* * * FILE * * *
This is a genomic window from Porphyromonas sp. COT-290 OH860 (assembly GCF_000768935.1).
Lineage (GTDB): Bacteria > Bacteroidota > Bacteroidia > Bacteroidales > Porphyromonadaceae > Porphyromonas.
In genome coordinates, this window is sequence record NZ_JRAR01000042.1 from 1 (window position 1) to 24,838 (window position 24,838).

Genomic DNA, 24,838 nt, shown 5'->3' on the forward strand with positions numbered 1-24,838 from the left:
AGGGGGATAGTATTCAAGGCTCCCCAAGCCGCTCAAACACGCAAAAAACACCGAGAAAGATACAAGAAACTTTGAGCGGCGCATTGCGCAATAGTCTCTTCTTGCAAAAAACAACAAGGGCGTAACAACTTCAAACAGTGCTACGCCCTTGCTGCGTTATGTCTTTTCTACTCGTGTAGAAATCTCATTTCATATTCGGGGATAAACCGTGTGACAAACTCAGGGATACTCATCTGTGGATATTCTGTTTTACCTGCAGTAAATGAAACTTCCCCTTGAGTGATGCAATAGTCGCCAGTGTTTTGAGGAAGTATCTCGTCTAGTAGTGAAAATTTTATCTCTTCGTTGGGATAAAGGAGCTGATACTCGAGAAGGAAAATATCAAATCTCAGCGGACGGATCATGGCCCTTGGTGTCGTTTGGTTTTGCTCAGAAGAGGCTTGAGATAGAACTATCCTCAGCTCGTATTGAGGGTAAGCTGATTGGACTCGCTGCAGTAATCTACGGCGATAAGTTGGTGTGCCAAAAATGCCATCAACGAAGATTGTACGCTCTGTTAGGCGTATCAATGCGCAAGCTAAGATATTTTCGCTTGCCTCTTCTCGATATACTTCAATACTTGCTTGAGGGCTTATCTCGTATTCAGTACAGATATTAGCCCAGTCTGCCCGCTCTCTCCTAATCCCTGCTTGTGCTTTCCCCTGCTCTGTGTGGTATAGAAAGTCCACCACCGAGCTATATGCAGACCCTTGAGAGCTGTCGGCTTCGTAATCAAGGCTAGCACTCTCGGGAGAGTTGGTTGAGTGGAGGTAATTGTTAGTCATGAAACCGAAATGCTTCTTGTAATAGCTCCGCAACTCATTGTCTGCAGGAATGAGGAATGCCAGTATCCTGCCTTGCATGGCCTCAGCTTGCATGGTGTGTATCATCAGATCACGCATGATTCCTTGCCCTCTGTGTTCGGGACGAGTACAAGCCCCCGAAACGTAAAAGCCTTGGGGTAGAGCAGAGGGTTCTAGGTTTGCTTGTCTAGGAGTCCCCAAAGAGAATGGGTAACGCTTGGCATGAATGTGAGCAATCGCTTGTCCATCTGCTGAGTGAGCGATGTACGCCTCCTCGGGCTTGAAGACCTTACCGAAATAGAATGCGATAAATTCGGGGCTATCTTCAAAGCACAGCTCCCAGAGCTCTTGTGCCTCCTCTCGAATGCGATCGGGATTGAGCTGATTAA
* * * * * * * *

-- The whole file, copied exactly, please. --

This is a genomic window from Porphyromonas sp. COT-290 OH860 (assembly GCF_000768935.1).
Lineage (GTDB): Bacteria > Bacteroidota > Bacteroidia > Bacteroidales > Porphyromonadaceae > Porphyromonas.
In genome coordinates, this window is sequence record NZ_JRAR01000042.1 from 1 (window position 1) to 24,838 (window position 24,838).

Genomic DNA, 24,838 nt, shown 5'->3' on the forward strand with positions numbered 1-24,838 from the left:
AGGGGGATAGTATTCAAGGCTCCCCAAGCCGCTCAAACACGCAAAAAACACCGAGAAAGATACAAGAAACTTTGAGCGGCGCATTGCGCAATAGTCTCTTCTTGCAAAAAACAACAAGGGCGTAACAACTTCAAACAGTGCTACGCCCTTGCTGCGTTATGTCTTTTCTACTCGTGTAGAAATCTCATTTCATATTCGGGGATAAACCGTGTGACAAACTCAGGGATACTCATCTGTGGATATTCTGTTTTACCTGCAGTAAATGAAACTTCCCCTTGAGTGATGCAATAGTCGCCAGTGTTTTGAGGAAGTATCTCGTCTAGTAGTGAAAATTTTATCTCTTCGTTGGGATAAAGGAGCTGATACTCGAGAAGGAAAATATCAAATCTCAGCGGACGGATCATGGCCCTTGGTGTCGTTTGGTTTTGCTCAGAAGAGGCTTGAGATAGAACTATCCTCAGCTCGTATTGAGGGTAAGCTGATTGGACTCGCTGCAGTAATCTACGGCGATAAGTTGGTGTGCCAAAAATGCCATCAACGAAGATTGTACGCTCTGTTAGGCGTATCAATGCGCAAGCTAAGATATTTTCGCTTGCCTCTTCTCGATATACTTCAATACTTGCTTGAGGGCTTATCTCGTATTCAGTACAGATATTAGCCCAGTCTGCCCGCTCTCTCCTAATCCCTGCTTGTGCTTTCCCCTGCTCTGTGTGGTATAGAAAGTCCACCACCGAGCTATATGCAGACCCTTGAGAGCTGTCGGCTTCGTAATCAAGGCTAGCACTCTCGGGAGAGTTGGTTGAGTGGAGGTAATTGTTAGTCATGAAACCGAAATGCTTCTTGTAATAGCTCCGCAACTCATTGTCTGCAGGAATGAGGAATGCCAGTATCCTGCCTTGCATGGCCTCAGCTTGCATGGTGTGTATCATCAGATCACGCATGATTCCTTGCCCTCTGTGTTCGGGACGAGTACAAGCCCCCGAAACGTAAAAGCCTTGGGGTAGAGCAGAGGGTTCTAGGTTTGCTTGTCTAGGAGTCCCCAAAGAGAATGGGTAACGCTTGGCATGAATGTGAGCAATCGCTTGTCCATCTGCTGAGTGAGCGATGTACGCCTCCTCGGGCTTGAAGACCTTACCGAAATAGAATGCGATAAATTCGGGGCTATCTTCAAAGCACAGCTCCCAGAGCTCTTGTGCCTCCTCTCGAATGCGATCGGGATTGAGCTGATTAA